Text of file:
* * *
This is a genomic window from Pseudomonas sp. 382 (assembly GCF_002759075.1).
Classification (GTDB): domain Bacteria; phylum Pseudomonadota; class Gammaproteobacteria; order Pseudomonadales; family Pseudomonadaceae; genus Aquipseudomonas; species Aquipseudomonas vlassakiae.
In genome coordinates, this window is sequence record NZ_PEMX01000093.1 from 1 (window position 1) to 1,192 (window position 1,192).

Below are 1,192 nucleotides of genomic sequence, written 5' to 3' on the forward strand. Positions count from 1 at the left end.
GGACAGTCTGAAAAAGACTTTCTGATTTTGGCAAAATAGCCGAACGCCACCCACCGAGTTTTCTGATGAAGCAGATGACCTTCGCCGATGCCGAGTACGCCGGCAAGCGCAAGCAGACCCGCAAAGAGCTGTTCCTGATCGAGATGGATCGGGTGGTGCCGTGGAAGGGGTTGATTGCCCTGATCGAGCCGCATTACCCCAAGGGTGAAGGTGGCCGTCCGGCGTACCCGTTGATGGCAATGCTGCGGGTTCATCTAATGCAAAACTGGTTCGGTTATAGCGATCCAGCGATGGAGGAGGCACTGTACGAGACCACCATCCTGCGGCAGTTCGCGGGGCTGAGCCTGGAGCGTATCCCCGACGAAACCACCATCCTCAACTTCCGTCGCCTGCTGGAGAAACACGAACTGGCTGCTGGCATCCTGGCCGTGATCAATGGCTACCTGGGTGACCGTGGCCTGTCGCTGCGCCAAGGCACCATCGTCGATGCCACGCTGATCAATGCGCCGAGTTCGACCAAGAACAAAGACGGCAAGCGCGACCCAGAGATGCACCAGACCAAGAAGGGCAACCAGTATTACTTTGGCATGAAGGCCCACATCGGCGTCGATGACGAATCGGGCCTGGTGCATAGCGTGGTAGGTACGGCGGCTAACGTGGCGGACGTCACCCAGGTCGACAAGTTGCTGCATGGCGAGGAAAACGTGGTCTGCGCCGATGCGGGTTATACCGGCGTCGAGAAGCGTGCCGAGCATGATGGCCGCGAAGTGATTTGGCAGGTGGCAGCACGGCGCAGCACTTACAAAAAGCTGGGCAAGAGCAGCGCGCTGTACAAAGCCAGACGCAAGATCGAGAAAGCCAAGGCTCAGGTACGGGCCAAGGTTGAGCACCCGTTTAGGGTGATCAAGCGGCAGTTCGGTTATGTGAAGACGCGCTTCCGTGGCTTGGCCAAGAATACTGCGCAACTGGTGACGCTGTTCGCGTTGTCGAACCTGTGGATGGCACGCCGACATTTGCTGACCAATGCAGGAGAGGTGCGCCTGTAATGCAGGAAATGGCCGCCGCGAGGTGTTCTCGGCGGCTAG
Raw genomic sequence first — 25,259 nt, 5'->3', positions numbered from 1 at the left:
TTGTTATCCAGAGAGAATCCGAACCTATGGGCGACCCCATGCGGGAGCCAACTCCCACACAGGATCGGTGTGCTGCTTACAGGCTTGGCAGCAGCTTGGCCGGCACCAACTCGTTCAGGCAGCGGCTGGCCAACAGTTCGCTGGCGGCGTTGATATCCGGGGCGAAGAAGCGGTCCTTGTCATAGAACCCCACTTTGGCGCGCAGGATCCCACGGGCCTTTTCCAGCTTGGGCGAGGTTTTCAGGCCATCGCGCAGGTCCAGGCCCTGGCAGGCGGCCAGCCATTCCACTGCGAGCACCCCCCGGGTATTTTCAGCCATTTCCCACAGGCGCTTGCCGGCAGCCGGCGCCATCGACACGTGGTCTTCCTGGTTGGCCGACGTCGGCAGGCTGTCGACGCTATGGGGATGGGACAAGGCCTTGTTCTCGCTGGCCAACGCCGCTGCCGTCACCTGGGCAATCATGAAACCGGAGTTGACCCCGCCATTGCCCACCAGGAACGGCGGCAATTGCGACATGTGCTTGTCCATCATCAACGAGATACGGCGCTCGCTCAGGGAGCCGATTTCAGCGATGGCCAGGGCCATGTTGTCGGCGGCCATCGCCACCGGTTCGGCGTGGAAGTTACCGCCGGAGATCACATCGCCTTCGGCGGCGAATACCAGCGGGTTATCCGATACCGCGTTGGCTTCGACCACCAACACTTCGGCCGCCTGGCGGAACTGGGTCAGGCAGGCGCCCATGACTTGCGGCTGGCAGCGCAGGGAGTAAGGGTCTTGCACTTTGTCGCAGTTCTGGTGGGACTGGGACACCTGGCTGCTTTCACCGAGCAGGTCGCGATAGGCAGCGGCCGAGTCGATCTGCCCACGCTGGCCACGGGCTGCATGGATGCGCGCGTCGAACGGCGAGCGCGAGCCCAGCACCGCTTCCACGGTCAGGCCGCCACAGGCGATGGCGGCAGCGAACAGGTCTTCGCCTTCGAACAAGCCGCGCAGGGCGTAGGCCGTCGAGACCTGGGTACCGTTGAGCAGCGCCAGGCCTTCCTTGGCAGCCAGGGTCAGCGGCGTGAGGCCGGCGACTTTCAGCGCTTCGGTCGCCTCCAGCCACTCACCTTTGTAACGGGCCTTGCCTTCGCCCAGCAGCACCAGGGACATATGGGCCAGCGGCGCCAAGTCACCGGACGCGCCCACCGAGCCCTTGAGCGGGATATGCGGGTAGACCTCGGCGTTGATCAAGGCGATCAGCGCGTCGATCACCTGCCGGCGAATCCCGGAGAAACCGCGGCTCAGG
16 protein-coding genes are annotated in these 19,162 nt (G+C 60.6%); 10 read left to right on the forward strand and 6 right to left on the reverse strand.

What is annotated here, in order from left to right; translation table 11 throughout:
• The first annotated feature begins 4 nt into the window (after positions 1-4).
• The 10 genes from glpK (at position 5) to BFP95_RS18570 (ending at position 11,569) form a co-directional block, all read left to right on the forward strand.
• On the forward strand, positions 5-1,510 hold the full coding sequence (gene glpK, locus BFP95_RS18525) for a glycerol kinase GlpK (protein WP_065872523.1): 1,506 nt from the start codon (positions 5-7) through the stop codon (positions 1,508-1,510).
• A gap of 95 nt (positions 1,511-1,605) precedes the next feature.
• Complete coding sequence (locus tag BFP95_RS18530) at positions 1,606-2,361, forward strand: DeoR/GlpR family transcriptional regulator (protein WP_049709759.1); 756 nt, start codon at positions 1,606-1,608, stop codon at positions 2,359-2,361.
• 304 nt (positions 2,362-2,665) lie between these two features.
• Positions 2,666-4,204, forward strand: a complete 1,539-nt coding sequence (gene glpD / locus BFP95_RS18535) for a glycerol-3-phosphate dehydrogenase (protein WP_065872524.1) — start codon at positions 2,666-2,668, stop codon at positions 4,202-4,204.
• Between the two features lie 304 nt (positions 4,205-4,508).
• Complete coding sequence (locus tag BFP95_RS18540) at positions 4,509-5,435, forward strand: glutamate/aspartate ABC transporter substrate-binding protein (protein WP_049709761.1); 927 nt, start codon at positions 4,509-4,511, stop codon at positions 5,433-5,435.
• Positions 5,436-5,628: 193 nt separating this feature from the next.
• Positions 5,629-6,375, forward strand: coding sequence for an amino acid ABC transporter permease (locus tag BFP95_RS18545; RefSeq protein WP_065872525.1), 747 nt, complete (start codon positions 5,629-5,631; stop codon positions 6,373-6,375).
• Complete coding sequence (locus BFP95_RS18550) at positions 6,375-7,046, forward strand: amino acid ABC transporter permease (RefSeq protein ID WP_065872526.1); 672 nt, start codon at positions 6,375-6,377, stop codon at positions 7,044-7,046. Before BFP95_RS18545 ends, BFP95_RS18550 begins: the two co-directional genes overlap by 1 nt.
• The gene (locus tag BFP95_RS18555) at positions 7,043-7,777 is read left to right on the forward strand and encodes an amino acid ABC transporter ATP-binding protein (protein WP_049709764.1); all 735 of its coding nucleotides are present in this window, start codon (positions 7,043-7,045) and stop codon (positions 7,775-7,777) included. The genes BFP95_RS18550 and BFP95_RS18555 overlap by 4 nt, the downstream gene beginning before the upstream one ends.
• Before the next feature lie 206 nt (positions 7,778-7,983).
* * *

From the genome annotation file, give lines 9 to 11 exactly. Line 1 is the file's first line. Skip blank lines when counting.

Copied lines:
What is annotated here, in order from left to right; translation table 11 throughout:
• The first annotated feature begins 4 nt into the window (after positions 1-4).
• The 10 genes from glpK (at position 5) to BFP95_RS18570 (ending at position 11,569) form a co-directional block, all read left to right on the forward strand.